Be Frugal, Not Cheap


A key method for spending less than you earn is to cut your costs on the things you buy every day. Reducing expenses and paying less than retail for the items you normally buy is commonly referred to as being frugal. Frugality is often confused with being cheap and in many cases the two terms converge and the line between them becomes blurred. I personally feel the big difference between being frugal and being cheap is that cheap people are just inconsiderate. When you start to pinch every penny and cut out all fun you have started to cross the line. If you start passing on the office envelope every time someone retires you have crossed the line.

The key to frugality is to look for the best value in what you are buying. I like to buy store brand black beans because the price is lower and to me the flavor and quality is the same. I won’t buy store brand peanut butter because the flavor isn’t what I want out of it. When you are being frugal you want to maximize your dollar with costing you in opportunity or productivity costs. You could spend your entire Sunday comparing ads and driving back and forth across town to get the best deals on everything you buy, or you could find the lowest cost for the majority of your purchases and shop at one place.

Simple Ways to be Frugal Without Being Cheap

Cook at home: I am not saying to don’t go out to eat, but cook at home more often and cut back on going to out to eat. If you want to save more on eating at home try to plan your ingredients to maximize their usage. For instance you could make three meals out of one chicken. Another great way to cut back on the costs in the kitchen is to make at least one meal per week without any meat.

Bring a bagged lunch to work: There are a lot of people who eat out for lunch almost every day at the office. I am one of those people. I work from home though so I am not in the office that much, if I were I would probably be broke. If you are in this boat than you are probably costing yourself a lot more than you really need to. I am not saying never go out to eat, just cut back or even just start drinking water when you go out.

Hit the local library: a while back I decided I was going to test out our local library system here, after I did it I realized I was insane for not doing it earlier. With a little bit of patience I can read any book I want without having to pay for it. Of course the key here is to make sure you return the book on time but I have been lucky so far.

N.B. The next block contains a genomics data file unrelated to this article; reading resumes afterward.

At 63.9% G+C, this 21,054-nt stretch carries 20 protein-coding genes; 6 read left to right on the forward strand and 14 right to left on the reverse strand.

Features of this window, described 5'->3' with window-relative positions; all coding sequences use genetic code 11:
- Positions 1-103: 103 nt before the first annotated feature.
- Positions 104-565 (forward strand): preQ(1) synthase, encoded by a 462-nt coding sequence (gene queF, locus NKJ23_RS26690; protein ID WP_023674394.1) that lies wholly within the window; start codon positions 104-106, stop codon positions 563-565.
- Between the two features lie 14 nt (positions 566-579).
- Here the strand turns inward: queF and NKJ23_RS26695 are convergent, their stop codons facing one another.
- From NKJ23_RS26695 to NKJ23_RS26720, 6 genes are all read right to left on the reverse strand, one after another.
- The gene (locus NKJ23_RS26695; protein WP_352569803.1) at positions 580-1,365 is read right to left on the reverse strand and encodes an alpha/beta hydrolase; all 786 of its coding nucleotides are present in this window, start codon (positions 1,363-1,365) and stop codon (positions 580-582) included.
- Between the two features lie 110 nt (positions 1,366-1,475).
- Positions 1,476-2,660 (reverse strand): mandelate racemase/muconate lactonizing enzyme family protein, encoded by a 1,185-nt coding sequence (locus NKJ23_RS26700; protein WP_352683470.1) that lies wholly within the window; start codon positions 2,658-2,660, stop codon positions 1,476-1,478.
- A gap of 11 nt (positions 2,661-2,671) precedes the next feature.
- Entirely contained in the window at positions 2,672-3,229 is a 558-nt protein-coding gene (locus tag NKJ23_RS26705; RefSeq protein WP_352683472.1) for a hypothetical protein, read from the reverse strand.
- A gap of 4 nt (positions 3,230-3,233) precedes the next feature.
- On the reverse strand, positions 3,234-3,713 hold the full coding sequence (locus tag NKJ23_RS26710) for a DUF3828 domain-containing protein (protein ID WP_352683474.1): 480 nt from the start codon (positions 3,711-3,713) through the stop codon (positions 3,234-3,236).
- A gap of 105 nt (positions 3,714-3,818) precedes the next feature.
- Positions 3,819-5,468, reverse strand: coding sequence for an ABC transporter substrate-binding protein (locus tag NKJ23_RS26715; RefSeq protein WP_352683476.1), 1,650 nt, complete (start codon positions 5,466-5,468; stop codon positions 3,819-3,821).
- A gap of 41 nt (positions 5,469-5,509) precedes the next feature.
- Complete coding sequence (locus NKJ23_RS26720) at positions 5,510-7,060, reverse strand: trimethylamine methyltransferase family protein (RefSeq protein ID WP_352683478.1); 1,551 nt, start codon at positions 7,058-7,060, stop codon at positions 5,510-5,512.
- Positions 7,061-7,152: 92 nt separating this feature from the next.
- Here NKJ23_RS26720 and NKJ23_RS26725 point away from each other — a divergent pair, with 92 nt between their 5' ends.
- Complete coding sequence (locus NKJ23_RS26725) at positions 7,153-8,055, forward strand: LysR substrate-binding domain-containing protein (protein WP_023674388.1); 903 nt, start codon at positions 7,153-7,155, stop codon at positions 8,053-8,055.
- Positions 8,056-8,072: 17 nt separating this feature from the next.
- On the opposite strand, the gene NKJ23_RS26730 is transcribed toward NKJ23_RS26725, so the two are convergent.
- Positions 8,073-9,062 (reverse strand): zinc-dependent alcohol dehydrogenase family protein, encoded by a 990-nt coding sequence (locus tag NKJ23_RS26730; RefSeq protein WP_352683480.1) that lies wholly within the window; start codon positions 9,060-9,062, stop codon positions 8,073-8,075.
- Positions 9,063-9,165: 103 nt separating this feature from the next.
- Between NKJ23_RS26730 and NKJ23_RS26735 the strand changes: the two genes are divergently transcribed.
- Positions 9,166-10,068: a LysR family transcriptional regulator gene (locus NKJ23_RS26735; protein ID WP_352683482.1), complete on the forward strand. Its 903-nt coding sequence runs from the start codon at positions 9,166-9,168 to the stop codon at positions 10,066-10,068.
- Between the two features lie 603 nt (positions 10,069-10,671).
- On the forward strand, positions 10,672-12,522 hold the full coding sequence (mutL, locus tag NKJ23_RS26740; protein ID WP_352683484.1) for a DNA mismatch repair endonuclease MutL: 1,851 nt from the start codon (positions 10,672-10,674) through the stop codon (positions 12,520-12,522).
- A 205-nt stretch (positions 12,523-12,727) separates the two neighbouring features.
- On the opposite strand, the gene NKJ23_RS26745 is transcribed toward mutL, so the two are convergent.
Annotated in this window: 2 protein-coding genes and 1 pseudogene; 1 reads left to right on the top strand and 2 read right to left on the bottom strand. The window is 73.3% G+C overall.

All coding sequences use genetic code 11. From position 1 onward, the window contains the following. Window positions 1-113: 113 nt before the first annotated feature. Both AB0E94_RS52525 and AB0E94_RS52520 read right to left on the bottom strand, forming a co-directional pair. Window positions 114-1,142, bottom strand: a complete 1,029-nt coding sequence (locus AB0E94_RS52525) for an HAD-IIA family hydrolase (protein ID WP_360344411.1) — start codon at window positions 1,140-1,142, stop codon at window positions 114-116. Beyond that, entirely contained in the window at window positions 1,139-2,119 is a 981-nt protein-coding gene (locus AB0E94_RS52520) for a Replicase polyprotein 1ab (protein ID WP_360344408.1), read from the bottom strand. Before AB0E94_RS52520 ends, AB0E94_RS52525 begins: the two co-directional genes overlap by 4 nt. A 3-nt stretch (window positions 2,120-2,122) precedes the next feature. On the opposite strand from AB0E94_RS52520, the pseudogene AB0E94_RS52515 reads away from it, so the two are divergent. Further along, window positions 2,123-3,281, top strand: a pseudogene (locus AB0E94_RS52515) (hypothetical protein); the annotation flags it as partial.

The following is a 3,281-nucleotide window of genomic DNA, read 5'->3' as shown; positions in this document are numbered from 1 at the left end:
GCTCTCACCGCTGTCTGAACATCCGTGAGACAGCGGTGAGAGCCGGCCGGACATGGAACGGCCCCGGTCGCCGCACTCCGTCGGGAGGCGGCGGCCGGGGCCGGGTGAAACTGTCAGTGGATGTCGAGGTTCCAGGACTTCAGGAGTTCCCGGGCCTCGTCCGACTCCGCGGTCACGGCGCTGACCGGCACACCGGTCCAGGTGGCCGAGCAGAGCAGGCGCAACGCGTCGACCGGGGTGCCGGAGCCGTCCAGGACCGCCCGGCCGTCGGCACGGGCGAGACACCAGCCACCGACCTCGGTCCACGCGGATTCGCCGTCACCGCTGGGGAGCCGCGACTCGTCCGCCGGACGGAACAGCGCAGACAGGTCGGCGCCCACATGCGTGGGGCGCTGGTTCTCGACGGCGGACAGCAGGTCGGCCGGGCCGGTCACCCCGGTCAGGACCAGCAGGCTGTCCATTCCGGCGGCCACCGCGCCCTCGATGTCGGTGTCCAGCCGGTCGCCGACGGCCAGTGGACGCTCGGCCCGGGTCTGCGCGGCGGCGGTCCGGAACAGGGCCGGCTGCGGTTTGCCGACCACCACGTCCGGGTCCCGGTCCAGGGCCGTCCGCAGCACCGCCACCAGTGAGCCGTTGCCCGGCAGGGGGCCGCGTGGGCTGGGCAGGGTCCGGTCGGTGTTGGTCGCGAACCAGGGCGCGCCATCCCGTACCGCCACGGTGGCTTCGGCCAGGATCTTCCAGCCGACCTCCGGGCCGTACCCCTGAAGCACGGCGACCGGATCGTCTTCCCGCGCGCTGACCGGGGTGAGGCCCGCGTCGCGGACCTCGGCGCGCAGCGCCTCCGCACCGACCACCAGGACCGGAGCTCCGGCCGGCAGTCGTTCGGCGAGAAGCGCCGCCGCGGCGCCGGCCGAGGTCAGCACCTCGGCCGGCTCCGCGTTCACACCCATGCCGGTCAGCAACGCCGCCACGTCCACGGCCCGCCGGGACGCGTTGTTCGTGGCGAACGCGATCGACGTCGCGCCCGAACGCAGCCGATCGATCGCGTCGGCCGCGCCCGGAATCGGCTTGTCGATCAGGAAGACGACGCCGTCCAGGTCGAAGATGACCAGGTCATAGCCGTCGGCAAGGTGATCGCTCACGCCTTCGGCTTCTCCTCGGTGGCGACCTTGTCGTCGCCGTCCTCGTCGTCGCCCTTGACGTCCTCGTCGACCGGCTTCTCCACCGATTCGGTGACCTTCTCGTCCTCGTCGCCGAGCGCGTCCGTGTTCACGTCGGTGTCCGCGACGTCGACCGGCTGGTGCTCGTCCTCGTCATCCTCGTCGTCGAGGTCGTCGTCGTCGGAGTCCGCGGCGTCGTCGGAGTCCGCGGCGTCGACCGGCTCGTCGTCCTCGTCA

Watch your utilities usage: There are a ton of ways you can save on your utility bills like switching from incandescent to fluorescent light bulbs, installing a programmable thermostat, cutting down on vampire power, and washing your clothes with cold water can all save you a lot more than you would initially think.

Start a garden: While I am not completely convinced you will save money by growing a garden like I did I see the potential. Next year I am going to focus on vegetables I can can myself and save for later. Another great thing you could grow is fruit. Fruit can get expensive so if you can get your own berry bushes and fruit trees going you can really maximize your return on investment.

If you get a raise hide it: This isn’t exactly a frugal tip but it works great. If you don’t need the money don’t ever let it hit your bank account. The last time I got a raise at my office I increased the amount of my 401k contributions to match my raise. I didn’t need the money at the time and by taking it out before it hits my bank account I am never going to miss it.

Adopting a frugal, or moderately frugal lifestyle in conjunction with working to increase your income will increase your positive cash flow and allow you to reach your goals of financial freedom quicker.

Photo: (coneslayer)

This article is part of the Suburban Dollar Back to the Basics series. I plan to cover remedial personal finance topics which aren’t as sexy, or typically covered, in the personal finance blogosphere. My hope is for people to get a better understanding of basic personal finance without boring you to death, hopefully you will be able to share these posts with family and friends to get them into personal finance and have a good foundation of knowledge.


1 a.b. August 25, 2009 at 9:41 am

I would have to add that a big difference between frugal and cheap is saving yourself money with an intentional cost to others, i.e. shoplifting because “some loss is built into the price.”

2 Jason R Fisher August 25, 2009 at 9:53 am

Good job on hitting up the basics, we can all use a reminder even if we have been working on these things for some time. I still need to get over my lunch time habit.

3 CheapGuy August 26, 2009 at 11:42 am

Thanks for the tips! You can also check out for cheap eats

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